Skip to comments.EPA Sets Thresholds for Greenhouse Gas Permitting Requirements
Posted on 05/17/2010 6:26:45 PM PDT by EBH
EPA announced a final rule to address greenhouse gas (GHG) emissions from the largest stationary sources, while shielding millions of small sources of GHGs from Clean Air Act permitting requirements. The phased-in, approach will address facilities like power plants and oil refineries that are responsible for 70%of the greenhouse gases from stationary sources that threaten Americans health and welfare.
After extensive study, debate and hundreds of thousands of public comments, EPA has set common-sense thresholds for greenhouse gases that will spark clean technology innovation and protect small businesses and farms, said EPA Administrator Lisa P. Jackson. There is no denying our responsibility to protect the planet for our children and grandchildren. Its long past time we unleashed our American ingenuity and started building the efficient, prosperous clean energy economy of the future.
EPAs phased-in approach will start in January 2011, when Clean Air Act permitting requirements for GHGs will kick in for large facilities that are already obtaining Clean Air Act permits for other pollutants. Those facilities will be required to include GHGs in their permit if they increase these emissions by at least 75,000 tons per year (tpy).
In July 2011, Clean Air Act permitting requirements will expand to cover all new facilities with GHG emissions of at least 100,000 tpy and modifications at existing facilities that would increase GHG emissions by at least 75,000 tpy. These permits must demonstrate the use of best available control technologies to minimize GHG emission increases when facilities are constructed or significantly modified.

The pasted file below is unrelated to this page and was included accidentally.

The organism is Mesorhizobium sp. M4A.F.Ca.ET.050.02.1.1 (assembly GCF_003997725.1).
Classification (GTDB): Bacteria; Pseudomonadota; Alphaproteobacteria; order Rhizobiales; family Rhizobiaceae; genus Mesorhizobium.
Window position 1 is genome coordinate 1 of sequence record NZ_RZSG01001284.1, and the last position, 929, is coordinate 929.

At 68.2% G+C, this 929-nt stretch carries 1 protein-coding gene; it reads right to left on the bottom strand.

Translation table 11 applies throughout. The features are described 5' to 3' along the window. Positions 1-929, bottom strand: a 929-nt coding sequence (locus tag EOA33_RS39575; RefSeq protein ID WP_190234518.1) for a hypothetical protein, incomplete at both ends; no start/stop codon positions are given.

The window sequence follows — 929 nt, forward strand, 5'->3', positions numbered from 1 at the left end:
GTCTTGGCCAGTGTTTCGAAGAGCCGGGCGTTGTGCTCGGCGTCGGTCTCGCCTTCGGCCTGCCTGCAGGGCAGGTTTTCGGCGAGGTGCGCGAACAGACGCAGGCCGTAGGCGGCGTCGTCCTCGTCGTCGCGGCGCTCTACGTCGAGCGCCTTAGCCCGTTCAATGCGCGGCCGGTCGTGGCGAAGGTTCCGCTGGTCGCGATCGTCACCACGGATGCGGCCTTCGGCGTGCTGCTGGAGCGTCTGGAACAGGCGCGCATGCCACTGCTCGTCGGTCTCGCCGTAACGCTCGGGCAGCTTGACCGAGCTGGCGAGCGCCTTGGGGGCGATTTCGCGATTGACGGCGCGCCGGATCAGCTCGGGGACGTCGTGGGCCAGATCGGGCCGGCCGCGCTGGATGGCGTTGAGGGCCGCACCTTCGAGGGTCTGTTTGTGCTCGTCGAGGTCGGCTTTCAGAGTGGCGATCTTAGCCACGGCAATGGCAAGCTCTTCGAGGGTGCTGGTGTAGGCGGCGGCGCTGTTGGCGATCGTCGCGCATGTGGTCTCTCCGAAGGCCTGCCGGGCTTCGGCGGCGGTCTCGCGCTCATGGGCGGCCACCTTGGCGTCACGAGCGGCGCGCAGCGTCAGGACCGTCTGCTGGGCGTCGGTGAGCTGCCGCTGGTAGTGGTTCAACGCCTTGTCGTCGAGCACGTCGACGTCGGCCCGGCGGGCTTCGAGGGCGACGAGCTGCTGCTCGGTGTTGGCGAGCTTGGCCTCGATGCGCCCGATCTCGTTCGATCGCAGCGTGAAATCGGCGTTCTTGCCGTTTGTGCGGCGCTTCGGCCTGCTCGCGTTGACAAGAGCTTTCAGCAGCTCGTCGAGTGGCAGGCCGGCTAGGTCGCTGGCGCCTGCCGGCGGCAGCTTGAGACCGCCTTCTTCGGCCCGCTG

Under the new emissions thresholds for GHGs that begin in July 2011, EPA estimates approximately 900 additional permitting actions covering new sources and modifications to existing sources would be subject to review each year. In addition, 550 sources will need to obtain operating permits for the first time because of their GHG emissions.
In April 2010, EPA set the first national GHG tailpipe standards for passenger cars and light trucks. When GHG emissions limits for these vehicles go into effect in January 2011, EPA is also required to address GHG emissions from stationary sources under the Clean Air Acts permitting programs, which it is doing in this most recent plan.
The final rule addresses a group of six greenhouse gases: carbon dioxide (CO2), methane (CH4), nitrous oxide (N2O), hydrofluorocarbons (HFCs), perfluorocarbons (PFCs), and sulfur hexafluoride (SF6).
EPA issued a proposed rule in October 2009 and held a 60-day public comment period. The agency received about 450,000 comments, which were carefully reviewed and considered during the development of this final rule.
For more information, see http://www.epa.gov/nsr/actions.html#2010.
Are they still planning to tax cow farts?
Well folks, here it comes...
After extensive study, debate and hundreds of thousands of public comments, EPA has set common-sense thresholds for greenhouse gases that will spark clean technology innovation and protect small businesses and farms, said EPA Administrator Lisa P. Jackson
Just because she said it, that doesnt necessarily make it true.
Do not fear laws ,fear regulations made by bureaucrats.
EPA is why I really despise Richard Nixon.
After extensive study, debate and hundreds of thousands of public comments, EPA has set common-sense thresholds for greenhouse gases that will spark clean technology innovation and protect small businesses and farms.
This may be the largest lie in American history.
EPA and common sense don’t fit in the same sentence.
Will we shut down the EPA before they outlaw mankind’s presense on the planet?
If people like this would just quit breathing it would reduce CO2, however plants would die
We shall see how “final” it is.
This is the “final” term of the EPA in this form.
“EPA is why I really despise Richard Nixon.”
To be fair, if there was no EPA, the US would be like parts of the former USSR by now. The short life expectancy in those parts is suspected by many to be caused by “anything goes” unregulated industrial pollution, not drinking. There are cities there where you trade about 20 years off of your life for a good wage.
However, in the past 15 years, with it’s primary mission complete, the EPA has gone completely and totally out of control.
So what business organizations are going to challenge this in court?